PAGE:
For a long time, February had been the month of Lourdes for me, in remembrance of Our Lady of Lourdes and her apparitions there. So, through the days of February, I try to live my hours as close to Her as my fickle self possibly can. Yet, given that I am once again back in the thick, thorny thickets of work, I did wonder more than once if this work year would be any different. My two superiors were back at it again – casually loading up our schedules, blatantly defying lockdown regulations, secure in the confidence that enforcement officers would baulk at coming so far out here to the boondocks to check on us.

          Mere weeks into the new year, I am already as tired as before.

          But the start of 2021 has not been bone-dried out of its miracles for me. For the first time in such a long while, I have woken up each day and gone out to work with a little skip in my step. Despite the amount of work set before us each day, I have gone to it with much enthusiasm. This was only possible due to the Christmas miracle of joy and rest and sufficient quiet.

          Yet, my spirit yearns for more. Not so much for a reduced workload as much as for freedom from tyranny – for it is back in full force now.

          The Lord has come to me many times to say:

Tell My people how much I love them. Tell My people that they are not alone and that I am with them. Tell My people that My Holy Spirit provides power, grace and love each day of their lives. Tell them miracles are there for them every single day, but they must look for them. They must expect them; they must want to experience My love.   ~ Look for Miracles Every Day, Steve Greco, Catholic Stand 

          Since reading those words, I have been spurred to tug at God’s robes to ask for more miracles. Each time I asked for miracles, I also asked His forgiveness for the thanklessness in my heart, if anything was blinding me to the many flowers already in bloom in my life this year.

          And of course, even as I pray, I have a very clear idea of what shape and form my miracles should take. I am, as ever, ready to give God the helping hand He doesn’t need.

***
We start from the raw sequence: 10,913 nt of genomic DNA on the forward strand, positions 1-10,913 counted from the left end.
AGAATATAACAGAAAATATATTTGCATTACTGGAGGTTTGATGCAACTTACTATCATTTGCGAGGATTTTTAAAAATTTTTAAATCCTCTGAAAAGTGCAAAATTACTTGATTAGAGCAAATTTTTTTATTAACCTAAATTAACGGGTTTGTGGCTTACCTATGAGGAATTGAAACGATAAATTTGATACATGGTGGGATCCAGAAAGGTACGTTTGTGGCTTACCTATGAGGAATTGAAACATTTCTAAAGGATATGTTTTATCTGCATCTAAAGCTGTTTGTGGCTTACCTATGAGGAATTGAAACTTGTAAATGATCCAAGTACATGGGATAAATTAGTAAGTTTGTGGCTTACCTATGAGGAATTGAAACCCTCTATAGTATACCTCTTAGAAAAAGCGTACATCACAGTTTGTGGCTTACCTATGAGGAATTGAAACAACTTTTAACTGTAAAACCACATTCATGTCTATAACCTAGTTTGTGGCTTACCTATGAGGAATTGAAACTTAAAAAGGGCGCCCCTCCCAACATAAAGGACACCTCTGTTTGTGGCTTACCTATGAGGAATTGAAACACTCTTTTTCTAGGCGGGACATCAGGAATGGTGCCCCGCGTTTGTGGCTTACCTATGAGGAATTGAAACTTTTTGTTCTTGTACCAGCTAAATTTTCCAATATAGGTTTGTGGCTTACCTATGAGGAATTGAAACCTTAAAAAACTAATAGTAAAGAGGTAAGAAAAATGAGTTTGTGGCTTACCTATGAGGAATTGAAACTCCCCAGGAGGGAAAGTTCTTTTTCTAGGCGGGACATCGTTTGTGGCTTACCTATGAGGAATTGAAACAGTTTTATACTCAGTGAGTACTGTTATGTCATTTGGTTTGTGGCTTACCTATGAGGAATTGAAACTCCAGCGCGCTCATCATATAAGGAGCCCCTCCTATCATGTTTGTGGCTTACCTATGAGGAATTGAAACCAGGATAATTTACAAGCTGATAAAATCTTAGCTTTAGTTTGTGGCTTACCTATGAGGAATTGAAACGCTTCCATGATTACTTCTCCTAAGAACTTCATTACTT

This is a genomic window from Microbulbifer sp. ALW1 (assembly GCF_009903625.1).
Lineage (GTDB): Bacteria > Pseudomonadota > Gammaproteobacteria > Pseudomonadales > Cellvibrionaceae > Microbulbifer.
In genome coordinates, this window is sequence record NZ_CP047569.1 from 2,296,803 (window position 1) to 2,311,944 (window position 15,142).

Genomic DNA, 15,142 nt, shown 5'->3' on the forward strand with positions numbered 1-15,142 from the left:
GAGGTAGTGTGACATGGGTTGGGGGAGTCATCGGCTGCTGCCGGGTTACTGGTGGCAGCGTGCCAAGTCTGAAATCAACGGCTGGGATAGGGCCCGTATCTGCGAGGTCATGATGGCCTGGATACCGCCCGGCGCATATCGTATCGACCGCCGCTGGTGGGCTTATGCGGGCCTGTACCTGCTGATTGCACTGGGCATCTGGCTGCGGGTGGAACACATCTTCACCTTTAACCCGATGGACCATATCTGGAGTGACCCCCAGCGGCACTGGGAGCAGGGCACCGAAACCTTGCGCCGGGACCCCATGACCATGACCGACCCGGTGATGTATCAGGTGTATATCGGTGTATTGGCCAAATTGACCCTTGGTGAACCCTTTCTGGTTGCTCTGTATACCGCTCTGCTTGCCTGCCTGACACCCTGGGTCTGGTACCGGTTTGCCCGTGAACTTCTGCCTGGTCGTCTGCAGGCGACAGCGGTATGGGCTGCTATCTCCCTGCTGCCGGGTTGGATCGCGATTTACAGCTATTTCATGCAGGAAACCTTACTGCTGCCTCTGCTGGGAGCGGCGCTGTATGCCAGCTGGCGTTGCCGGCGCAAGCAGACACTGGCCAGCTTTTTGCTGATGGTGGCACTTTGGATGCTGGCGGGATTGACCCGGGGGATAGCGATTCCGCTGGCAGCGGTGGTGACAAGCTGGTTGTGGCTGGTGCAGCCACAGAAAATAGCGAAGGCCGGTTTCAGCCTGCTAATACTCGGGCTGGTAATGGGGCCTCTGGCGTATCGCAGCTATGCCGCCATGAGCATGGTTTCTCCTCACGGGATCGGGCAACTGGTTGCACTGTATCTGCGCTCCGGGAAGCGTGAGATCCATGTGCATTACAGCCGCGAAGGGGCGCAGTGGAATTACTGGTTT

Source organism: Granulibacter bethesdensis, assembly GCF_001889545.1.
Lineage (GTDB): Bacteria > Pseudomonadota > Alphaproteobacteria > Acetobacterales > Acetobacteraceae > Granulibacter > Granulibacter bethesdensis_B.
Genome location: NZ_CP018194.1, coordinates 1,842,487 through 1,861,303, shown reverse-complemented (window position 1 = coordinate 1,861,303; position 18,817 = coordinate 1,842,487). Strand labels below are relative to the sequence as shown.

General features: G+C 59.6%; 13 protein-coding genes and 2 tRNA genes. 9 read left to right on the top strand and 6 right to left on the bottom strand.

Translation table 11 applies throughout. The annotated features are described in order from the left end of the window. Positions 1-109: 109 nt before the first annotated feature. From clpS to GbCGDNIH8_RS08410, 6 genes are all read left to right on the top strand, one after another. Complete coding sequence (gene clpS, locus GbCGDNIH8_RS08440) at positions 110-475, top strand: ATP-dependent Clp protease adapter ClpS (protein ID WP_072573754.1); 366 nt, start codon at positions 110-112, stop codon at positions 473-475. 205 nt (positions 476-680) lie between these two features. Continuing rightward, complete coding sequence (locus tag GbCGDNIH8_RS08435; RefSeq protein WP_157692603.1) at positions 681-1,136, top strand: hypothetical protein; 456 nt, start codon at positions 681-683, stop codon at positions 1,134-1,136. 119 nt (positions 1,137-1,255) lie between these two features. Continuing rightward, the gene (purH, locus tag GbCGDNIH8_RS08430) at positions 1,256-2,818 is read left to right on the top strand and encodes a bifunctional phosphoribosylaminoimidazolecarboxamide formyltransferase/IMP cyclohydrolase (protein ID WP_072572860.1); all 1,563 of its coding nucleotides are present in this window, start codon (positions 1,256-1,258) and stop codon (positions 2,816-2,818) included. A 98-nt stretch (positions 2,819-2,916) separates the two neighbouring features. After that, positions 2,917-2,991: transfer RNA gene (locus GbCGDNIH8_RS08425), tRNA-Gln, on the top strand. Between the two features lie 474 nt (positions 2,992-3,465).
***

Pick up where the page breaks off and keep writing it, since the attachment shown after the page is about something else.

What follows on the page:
Two days ago, Jesus sent His spirit to open my eyes. One of my superiors stopped by my table with an unsettling gleam in her eye and casually put forth a proposition for me to extend my already long working hours and conduct yet another programme. I don’t know whether it was because I was already up to my eyes in work at that moment or if it was due to something else – but a calm yet firm refusal immediately sprang to my lips even before I could think up counter arguments. What I could see of her face above her mask tightened, obviously angered that I had dared to defy and refuse and she quickly moved on to seek support elsewhere.

          Coming home after work, I slumped to the floor, very, very tired. Dinner needed to be cooked, the younger kids needed help with studies and the house needed some cleaning. The birds were noisily chirping their evening farewells as they lifted into skies painted in swells of pink and tangerine. Even as I heard them, their songs I could not seek. There was no time to rest; yet, it was also too difficult to get up and to get going.

          Suddenly, an unseen hand pushed to memory a dream I had of this same woman last year. Of her entering my bedroom and stealing my rest. It was then that I realised that this superior needed to be fought off.

          And that Someone had done it for me that day.

Miracle

          But that superior is never one to take a rebuff well, and too soon, I was slightly beset with anxiousness about what traps she’d lay out for me next.

          Nonetheless, God was already ahead. The next day brought a bout of energy and a slice of wily wisdom. Covid came a little too close and some colleagues had to give up their work time. With some maneuvering, I could take on a bit more, freeing me from the need for extended hours. That put me out of the crosshairs of that woman.

Another little miracle.

          Then came the next miracle. Due to a colleague coming down with Covid, we came under the very scrutiny my boss was hoping to evade. He was then forced to allow us to work on a schedule that blended on-site work with working from home. That gave me 2 beautiful days of working from the peace and quiet of my little nest.

          Today was my first day of working from home and it filled me with tufts of early spring sweetness. Despite being up till past 1 a.m. working on reports and plans, I rose early in glee of being home. It was into this rising dawn within me that God told me something that I had not known before.

That the month of February was also dedicated to the Holy Family.

          And with that, God gently lit the Lamp whose light I was to follow. In my fears over work-related reprisals and doubts over the validity of my resistance, when guilt shadows me, whispering I must do more, more, more, my heart must flee to Nazareth. Into the hearts of Three who lived hard days within the untroubled sweetness of the Divine Will.

          Today, as every little feathered friend sought the dawn sun hidden within fleecy skies, He taught me once more that even as others seek to set their yoke upon me, my heart must be resolutely illumined by the Lamp of Nazareth.

          In the quiet of its humility, courage and obedience, lived unwaveringly by a Mother, a Father and a Son.